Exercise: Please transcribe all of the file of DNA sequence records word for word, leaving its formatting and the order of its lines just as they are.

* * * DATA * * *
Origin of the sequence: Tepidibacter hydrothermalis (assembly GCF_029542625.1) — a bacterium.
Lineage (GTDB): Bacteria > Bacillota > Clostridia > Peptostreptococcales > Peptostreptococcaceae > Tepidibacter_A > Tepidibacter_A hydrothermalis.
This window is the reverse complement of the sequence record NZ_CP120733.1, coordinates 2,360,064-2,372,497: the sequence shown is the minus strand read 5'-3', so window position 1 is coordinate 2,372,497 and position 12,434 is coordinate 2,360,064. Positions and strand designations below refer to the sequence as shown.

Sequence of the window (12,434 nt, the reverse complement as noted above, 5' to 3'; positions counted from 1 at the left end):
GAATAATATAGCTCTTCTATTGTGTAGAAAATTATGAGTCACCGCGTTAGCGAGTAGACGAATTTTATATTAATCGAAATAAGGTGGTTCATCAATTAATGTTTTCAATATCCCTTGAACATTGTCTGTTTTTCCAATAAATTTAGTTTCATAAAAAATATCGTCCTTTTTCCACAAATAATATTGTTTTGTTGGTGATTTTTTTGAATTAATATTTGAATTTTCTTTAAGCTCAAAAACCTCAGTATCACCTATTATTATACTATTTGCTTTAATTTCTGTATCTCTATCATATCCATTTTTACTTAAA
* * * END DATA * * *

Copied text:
Origin of the sequence: Tepidibacter hydrothermalis (assembly GCF_029542625.1) — a bacterium.
Lineage (GTDB): Bacteria > Bacillota > Clostridia > Peptostreptococcales > Peptostreptococcaceae > Tepidibacter_A > Tepidibacter_A hydrothermalis.
This window is the reverse complement of the sequence record NZ_CP120733.1, coordinates 2,360,064-2,372,497: the sequence shown is the minus strand read 5'-3', so window position 1 is coordinate 2,372,497 and position 12,434 is coordinate 2,360,064. Positions and strand designations below refer to the sequence as shown.

Sequence of the window (12,434 nt, the reverse complement as noted above, 5' to 3'; positions counted from 1 at the left end):
GAATAATATAGCTCTTCTATTGTGTAGAAAATTATGAGTCACCGCGTTAGCGAGTAGACGAATTTTATATTAATCGAAATAAGGTGGTTCATCAATTAATGTTTTCAATATCCCTTGAACATTGTCTGTTTTTCCAATAAATTTAGTTTCATAAAAAATATCGTCCTTTTTCCACAAATAATATTGTTTTGTTGGTGATTTTTTTGAATTAATATTTGAATTTTCTTTAAGCTCAAAAACCTCAGTATCACCTATTATTATACTATTTGCTTTAATTTCTGTATCTCTATCATATCCATTTTTACTTAAA